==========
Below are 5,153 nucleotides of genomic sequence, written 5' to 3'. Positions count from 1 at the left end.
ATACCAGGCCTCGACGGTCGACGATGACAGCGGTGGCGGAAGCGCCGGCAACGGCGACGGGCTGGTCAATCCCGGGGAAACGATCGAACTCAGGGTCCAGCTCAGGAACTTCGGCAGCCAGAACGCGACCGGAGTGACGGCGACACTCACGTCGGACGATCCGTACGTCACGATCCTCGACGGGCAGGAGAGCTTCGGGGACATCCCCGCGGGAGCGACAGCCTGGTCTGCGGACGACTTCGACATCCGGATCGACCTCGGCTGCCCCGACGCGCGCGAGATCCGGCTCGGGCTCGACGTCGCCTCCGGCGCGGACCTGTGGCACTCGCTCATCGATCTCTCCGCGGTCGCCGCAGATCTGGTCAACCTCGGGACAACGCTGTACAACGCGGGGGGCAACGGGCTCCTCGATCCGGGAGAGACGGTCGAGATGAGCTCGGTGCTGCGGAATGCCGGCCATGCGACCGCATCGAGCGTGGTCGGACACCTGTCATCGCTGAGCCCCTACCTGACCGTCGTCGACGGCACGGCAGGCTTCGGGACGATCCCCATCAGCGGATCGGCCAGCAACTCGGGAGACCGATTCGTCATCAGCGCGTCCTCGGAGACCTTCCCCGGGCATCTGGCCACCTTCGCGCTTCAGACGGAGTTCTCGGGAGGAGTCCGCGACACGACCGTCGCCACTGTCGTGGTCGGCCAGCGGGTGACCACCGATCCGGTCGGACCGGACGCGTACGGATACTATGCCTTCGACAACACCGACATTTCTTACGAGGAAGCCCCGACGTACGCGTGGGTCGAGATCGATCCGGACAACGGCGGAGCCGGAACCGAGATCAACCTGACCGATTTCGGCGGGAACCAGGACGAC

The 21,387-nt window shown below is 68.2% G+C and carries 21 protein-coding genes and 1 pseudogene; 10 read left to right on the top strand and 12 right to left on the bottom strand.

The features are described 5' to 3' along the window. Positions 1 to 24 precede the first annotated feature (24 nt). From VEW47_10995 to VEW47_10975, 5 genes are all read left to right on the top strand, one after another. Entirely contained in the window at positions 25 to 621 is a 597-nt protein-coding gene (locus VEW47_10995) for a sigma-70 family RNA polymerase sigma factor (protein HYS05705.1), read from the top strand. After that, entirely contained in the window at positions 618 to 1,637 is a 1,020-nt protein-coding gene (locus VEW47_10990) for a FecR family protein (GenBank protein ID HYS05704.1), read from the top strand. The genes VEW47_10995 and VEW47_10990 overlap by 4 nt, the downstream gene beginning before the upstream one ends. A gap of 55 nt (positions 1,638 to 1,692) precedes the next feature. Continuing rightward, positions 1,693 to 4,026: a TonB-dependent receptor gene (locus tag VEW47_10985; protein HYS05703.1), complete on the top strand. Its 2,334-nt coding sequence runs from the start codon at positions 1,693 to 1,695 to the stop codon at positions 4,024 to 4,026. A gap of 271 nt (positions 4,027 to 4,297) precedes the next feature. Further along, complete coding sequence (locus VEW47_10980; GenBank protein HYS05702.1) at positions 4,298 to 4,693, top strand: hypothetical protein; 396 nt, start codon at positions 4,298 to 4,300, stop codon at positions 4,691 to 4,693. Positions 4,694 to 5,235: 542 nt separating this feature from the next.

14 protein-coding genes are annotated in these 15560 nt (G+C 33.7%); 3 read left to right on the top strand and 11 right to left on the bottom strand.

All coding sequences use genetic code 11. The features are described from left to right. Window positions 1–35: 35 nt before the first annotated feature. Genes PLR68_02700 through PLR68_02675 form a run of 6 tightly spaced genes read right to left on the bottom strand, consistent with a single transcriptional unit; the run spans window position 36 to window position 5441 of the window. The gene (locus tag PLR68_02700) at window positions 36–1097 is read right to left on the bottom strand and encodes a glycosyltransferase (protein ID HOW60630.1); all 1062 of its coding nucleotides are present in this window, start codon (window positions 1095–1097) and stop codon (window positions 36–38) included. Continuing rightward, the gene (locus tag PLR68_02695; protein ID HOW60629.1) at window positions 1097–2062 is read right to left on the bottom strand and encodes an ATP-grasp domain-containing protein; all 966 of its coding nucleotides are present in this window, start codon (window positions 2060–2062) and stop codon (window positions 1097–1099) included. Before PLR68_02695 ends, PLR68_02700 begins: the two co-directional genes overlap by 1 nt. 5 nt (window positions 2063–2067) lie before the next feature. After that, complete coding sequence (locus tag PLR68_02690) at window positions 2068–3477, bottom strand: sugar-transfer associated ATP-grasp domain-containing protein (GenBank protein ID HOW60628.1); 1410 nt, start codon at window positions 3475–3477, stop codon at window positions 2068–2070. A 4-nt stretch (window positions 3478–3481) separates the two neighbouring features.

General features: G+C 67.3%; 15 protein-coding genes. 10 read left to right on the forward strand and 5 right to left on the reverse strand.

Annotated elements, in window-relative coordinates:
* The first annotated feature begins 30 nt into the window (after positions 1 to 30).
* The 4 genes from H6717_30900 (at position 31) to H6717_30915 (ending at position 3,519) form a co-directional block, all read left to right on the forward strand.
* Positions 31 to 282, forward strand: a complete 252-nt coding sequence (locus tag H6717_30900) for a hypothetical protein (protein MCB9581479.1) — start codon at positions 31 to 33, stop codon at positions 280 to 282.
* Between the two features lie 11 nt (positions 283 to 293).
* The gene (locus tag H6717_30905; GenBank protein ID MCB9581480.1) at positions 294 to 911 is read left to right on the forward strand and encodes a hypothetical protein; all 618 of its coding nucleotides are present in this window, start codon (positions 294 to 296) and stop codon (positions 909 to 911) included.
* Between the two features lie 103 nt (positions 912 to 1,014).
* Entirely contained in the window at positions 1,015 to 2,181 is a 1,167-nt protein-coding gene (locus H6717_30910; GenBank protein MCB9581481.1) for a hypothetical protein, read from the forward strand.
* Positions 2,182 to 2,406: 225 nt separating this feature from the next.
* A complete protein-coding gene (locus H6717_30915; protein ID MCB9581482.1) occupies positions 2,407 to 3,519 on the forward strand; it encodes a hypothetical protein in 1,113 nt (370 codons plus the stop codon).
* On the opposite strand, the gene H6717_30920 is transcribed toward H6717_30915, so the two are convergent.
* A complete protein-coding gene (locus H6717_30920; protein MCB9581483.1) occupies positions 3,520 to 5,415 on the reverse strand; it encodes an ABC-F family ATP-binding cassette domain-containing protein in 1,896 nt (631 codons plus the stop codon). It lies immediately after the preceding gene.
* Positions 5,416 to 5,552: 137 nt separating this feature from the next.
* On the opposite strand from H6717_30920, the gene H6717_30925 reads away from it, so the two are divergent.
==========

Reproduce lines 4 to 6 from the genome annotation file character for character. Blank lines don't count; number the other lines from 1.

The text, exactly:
The features are described 5' to 3' along the window. Positions 1 to 24 precede the first annotated feature (24 nt). From VEW47_10995 to VEW47_10975, 5 genes are all read left to right on the top strand, one after another. Entirely contained in the window at positions 25 to 621 is a 597-nt protein-coding gene (locus VEW47_10995) for a sigma-70 family RNA polymerase sigma factor (protein HYS05705.1), read from the top strand. After that, entirely contained in the window at positions 618 to 1,637 is a 1,020-nt protein-coding gene (locus VEW47_10990) for a FecR family protein (GenBank protein ID HYS05704.1), read from the top strand. The genes VEW47_10995 and VEW47_10990 overlap by 4 nt, the downstream gene beginning before the upstream one ends. A gap of 55 nt (positions 1,638 to 1,692) precedes the next feature. Continuing rightward, positions 1,693 to 4,026: a TonB-dependent receptor gene (locus tag VEW47_10985; protein HYS05703.1), complete on the top strand. Its 2,334-nt coding sequence runs from the start codon at positions 1,693 to 1,695 to the stop codon at positions 4,024 to 4,026. A gap of 271 nt (positions 4,027 to 4,297) precedes the next feature. Further along, complete coding sequence (locus VEW47_10980; GenBank protein HYS05702.1) at positions 4,298 to 4,693, top strand: hypothetical protein; 396 nt, start codon at positions 4,298 to 4,300, stop codon at positions 4,691 to 4,693. Positions 4,694 to 5,235: 542 nt separating this feature from the next.

14 protein-coding genes are annotated in these 15560 nt (G+C 33.7%); 3 read left to right on the top strand and 11 right to left on the bottom strand.

All coding sequences use genetic code 11. The features are described from left to right. Window positions 1–35: 35 nt before the first annotated feature. Genes PLR68_02700 through PLR68_02675 form a run of 6 tightly spaced genes read right to left on the bottom strand, consistent with a single transcriptional unit; the run spans window position 36 to window position 5441 of the window. The gene (locus tag PLR68_02700) at window positions 36–1097 is read right to left on the bottom strand and encodes a glycosyltransferase (protein ID HOW60630.1); all 1062 of its coding nucleotides are present in this window, start codon (window positions 1095–1097) and stop codon (window positions 36–38) included. Continuing rightward, the gene (locus tag PLR68_02695; protein ID HOW60629.1) at window positions 1097–2062 is read right to left on the bottom strand and encodes an ATP-grasp domain-containing protein; all 966 of its coding nucleotides are present in this window, start codon (window positions 2060–2062) and stop codon (window positions 1097–1099) included. Before PLR68_02695 ends, PLR68_02700 begins: the two co-directional genes overlap by 1 nt. 5 nt (window positions 2063–2067) lie before the next feature. After that, complete coding sequence (locus tag PLR68_02690) at window positions 2068–3477, bottom strand: sugar-transfer associated ATP-grasp domain-containing protein (GenBank protein ID HOW60628.1); 1410 nt, start codon at window positions 3475–3477, stop codon at window positions 2068–2070. A 4-nt stretch (window positions 3478–3481) separates the two neighbouring features.